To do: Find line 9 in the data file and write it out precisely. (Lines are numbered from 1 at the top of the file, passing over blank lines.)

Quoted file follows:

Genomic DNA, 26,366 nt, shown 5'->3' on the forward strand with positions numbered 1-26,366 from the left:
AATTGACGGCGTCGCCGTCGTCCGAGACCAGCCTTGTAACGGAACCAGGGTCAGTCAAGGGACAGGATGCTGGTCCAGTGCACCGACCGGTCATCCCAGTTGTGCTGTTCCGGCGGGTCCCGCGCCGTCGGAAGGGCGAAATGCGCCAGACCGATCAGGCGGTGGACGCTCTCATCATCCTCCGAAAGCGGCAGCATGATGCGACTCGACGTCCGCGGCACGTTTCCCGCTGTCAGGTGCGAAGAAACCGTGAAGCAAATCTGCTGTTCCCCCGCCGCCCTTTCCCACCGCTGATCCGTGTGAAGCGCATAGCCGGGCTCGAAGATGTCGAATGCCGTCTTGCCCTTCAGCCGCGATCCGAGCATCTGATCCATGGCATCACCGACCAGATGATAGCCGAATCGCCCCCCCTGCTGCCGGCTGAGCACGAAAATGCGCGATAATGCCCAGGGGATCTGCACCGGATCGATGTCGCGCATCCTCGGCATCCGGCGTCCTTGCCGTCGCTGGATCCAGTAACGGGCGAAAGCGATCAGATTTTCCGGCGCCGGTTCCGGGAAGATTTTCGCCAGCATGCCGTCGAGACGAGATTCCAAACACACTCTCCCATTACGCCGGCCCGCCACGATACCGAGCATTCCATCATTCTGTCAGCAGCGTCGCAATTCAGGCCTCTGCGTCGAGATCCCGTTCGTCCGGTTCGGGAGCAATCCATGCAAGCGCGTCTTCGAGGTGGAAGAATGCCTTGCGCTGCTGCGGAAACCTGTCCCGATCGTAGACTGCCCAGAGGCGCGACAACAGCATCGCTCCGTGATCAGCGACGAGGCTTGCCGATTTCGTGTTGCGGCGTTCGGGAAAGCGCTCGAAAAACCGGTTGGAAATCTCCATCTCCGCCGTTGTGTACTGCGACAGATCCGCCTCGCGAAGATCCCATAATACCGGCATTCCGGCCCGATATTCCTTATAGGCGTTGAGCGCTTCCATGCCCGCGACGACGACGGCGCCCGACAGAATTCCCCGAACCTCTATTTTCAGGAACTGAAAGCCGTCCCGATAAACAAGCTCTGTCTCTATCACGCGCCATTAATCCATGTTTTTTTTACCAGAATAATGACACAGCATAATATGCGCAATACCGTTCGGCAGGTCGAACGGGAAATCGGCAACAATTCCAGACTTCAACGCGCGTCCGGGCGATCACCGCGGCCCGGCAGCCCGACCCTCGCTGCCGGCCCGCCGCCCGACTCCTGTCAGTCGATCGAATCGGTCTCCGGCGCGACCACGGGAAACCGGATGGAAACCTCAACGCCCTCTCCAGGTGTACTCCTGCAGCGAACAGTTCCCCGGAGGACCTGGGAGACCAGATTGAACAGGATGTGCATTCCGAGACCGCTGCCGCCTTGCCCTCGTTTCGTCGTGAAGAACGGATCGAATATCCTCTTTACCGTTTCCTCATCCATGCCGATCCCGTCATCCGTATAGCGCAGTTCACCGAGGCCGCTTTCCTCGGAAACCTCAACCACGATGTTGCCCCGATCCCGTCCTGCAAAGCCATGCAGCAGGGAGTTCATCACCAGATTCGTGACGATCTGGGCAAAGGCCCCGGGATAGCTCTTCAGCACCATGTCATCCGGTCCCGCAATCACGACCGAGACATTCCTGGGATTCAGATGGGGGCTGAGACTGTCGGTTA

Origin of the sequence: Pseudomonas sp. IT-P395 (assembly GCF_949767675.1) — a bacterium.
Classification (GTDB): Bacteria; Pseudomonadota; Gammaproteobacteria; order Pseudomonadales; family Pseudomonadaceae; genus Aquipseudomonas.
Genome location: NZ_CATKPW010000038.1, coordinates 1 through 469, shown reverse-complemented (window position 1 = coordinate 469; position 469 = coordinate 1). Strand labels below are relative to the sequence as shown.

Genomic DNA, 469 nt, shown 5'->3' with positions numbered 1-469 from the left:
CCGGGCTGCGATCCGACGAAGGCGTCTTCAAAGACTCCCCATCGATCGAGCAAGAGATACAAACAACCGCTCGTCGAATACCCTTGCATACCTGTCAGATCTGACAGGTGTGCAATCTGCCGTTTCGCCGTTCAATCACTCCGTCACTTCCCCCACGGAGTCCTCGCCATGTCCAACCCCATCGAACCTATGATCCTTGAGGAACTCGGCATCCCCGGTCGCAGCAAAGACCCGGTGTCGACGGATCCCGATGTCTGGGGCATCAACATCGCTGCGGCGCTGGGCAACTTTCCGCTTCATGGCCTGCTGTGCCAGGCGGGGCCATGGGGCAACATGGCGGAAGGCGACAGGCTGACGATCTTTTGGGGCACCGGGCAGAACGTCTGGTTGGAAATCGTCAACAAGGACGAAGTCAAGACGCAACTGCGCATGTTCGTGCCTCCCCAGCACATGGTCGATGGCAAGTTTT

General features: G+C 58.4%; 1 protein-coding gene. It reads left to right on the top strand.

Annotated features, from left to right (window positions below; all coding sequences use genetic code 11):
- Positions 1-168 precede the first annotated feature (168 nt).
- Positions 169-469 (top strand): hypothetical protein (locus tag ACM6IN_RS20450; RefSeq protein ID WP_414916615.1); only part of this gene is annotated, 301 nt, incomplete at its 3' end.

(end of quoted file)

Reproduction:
Annotated features, from left to right (window positions below; all coding sequences use genetic code 11):